203 W Garvey Ave, Monterey Park, CA 91754
Twentynine Palms Cemetery Twentynine Palms, San Bernardino County, California, USA
Kenneth Lisonbee (October 11, 1903 - December 22, 1991) was a trans man who was born Katherine Rowena Wing in Springville, Utah. The grandchild of Mormon pioneer Joseph Smith Wing, his childhood was spent on his family’s wheat ranch in central Utah. By 1925 Kenneth was living as a man (going by the name of Kenneth Wing) in Los Angeles and training to be a barber. Around this time Kenneth began dating a young woman named Eileen Garnett, and the pair married in 1927. This marriage was short-lived, however, and Kenneth would later report that it was broken up when Garnett’s family moved in with the newlyweds and discovered his “true sex.”
After his marriage broke up, Kenneth began going by the name of Kenneth Lisonbee, perhaps to avoid legal persecution. Sometime in mid-1928 Lisonbee returned to Utah for a visit, during which he became reacquainted with Stella Harper, a childhood friend. Harper accompanied Lisonbee when he returned to Los Angeles in October 1928, and the pair moved into an apartment at 203 West Garvey Avenue. While this arrangement seemed to suit Lisonbee and Harper quite well, some in the neighborhood were suspicious of the couple, and on January 10, 1929, they were taken into police custody and Lisonbee’s “true sex” was revealed. After Kenneth Lisonbee’s arrest in 1929, the Los Angeles Times reported that he was planning on “no more adventuring about the world, but a railroad ticket straight home to dad, who always said she was the best boy he ever had.”
True to his word, Lisonbee returned to his parent’s house in the rural outskirts of Eureka, Utah, shortly after his release from police custody. However, he did not return alone; the 1930 federal census lists both “Katherine R. Wing” (Lisonbee’s legal name) and Estella Harper (the woman with whom he had been living in Los Angeles) as residing with Lisonbee’s parents outside Eureka. Although the census counted Lisonbee as female in 1930, it’s clear that Lisonbee’s parents to some extent tolerated his male gender expression—the local papers reported that his parents had been aware that Kenneth had been dressing as man prior to his 1929 arrest.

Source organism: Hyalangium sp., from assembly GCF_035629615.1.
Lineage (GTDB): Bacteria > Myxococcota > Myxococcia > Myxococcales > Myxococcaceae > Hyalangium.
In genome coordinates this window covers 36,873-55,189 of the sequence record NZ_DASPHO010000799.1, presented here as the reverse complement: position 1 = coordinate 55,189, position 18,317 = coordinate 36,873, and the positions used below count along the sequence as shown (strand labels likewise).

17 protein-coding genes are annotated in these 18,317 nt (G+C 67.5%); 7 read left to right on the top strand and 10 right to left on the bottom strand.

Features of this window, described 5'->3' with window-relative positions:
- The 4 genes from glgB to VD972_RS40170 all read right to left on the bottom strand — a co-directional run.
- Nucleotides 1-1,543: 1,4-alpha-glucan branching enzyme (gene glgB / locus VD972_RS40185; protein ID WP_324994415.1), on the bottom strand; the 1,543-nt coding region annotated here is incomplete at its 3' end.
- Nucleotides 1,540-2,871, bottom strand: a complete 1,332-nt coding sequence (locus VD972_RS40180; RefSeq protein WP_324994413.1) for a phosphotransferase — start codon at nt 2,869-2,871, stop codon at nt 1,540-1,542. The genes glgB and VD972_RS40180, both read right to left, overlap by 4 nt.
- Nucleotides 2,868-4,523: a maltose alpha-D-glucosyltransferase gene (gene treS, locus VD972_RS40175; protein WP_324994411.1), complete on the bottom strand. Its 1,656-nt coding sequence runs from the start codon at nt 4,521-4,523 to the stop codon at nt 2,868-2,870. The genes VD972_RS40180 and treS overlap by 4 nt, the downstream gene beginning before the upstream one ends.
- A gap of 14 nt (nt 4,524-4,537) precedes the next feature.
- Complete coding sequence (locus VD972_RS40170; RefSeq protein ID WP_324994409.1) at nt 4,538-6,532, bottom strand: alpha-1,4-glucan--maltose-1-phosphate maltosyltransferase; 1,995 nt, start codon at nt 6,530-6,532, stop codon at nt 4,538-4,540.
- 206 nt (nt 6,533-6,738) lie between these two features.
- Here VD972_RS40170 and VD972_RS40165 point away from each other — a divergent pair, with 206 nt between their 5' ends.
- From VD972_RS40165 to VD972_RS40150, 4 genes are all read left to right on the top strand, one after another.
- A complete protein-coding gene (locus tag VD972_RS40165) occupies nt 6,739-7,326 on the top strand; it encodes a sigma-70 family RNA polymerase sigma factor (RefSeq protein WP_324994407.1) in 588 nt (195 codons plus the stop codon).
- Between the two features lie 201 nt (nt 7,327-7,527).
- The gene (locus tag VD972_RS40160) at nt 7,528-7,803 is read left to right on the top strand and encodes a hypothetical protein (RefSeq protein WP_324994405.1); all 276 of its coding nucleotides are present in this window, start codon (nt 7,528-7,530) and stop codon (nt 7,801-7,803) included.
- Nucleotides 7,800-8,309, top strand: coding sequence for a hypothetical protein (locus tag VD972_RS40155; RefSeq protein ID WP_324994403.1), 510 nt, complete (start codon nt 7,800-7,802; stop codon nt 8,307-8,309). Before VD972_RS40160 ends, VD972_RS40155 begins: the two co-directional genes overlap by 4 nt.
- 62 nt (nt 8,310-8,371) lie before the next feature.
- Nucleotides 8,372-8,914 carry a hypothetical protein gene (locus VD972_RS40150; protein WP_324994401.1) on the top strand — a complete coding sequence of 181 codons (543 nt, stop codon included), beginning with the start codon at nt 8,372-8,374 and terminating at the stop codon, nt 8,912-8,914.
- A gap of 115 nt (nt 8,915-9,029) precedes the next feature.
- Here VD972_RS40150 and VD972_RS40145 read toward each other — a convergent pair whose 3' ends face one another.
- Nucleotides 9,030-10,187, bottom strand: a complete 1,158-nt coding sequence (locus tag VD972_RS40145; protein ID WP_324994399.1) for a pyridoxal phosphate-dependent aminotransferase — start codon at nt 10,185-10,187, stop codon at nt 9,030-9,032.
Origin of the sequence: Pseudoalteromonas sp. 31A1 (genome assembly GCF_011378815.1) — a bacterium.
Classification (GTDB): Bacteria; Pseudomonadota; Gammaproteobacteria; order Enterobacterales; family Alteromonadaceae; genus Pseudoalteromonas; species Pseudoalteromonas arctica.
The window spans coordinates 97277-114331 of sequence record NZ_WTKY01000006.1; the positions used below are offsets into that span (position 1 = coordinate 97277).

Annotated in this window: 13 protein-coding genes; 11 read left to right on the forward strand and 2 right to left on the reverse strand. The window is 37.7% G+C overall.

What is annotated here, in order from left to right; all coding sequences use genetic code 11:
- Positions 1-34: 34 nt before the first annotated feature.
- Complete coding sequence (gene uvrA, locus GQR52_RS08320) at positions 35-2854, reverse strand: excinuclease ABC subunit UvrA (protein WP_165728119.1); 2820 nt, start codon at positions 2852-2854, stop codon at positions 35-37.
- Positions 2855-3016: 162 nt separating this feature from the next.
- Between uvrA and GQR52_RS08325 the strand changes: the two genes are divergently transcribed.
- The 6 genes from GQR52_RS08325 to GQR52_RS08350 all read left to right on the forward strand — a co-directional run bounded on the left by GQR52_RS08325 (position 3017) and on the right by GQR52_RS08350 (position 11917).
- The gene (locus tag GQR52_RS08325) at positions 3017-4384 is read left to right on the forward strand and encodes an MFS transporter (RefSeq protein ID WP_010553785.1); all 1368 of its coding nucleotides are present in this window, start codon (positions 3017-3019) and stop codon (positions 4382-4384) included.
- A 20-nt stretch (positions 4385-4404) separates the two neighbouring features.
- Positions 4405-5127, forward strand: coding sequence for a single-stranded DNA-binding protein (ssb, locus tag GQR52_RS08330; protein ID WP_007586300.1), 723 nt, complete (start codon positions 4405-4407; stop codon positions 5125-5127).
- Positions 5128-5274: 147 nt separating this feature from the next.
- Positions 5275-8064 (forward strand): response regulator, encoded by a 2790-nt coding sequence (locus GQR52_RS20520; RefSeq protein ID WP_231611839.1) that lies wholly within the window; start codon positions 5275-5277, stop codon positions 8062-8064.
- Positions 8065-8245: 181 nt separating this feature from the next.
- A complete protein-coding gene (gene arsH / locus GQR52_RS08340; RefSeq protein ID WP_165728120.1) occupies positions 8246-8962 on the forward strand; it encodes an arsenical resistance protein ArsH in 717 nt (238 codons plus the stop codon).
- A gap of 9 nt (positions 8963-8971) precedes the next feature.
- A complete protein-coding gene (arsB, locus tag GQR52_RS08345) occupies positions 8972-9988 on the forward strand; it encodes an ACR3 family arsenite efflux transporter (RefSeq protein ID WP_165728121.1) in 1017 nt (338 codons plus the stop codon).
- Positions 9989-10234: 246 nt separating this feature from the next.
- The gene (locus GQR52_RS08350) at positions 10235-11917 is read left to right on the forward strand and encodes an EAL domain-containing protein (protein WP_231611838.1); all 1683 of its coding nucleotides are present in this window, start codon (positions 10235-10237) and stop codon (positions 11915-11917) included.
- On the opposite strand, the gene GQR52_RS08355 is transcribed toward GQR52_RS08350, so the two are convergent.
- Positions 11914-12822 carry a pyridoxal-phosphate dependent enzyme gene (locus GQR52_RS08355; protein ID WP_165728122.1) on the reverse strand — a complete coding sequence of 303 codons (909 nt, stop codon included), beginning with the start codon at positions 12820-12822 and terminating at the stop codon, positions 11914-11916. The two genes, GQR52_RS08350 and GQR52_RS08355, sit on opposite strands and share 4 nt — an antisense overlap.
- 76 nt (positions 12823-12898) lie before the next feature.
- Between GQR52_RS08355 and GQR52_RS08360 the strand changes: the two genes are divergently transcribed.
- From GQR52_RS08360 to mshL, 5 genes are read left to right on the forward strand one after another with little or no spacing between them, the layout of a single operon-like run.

While it’s unclear whether Lisonbee ever publicly (or privately) claimed the identity of Kenneth while in Utah, by the mid-1930s he was once again living full-time as a man, with his parent’s knowledge. By that point he had again relocated to southern California and taken up work at the same barbershop in Wilmar where he had worked prior to his 1929 arrest. This time, however, he returned to California not only with Stella Harper in tow, but with his parents as well. The foursome (Lisonbee, his parents, and Stella Harper) settled together in Alhambra, California, a city in the San Gabriel Valley, eight miles from central Los Angeles. Lisonbee’s 1940 arrest was prompted by a traffic stop, which resulted in police questioning the name provided on his driver’s license.
Kenneth Lisonbee and Stella Harper, 1929
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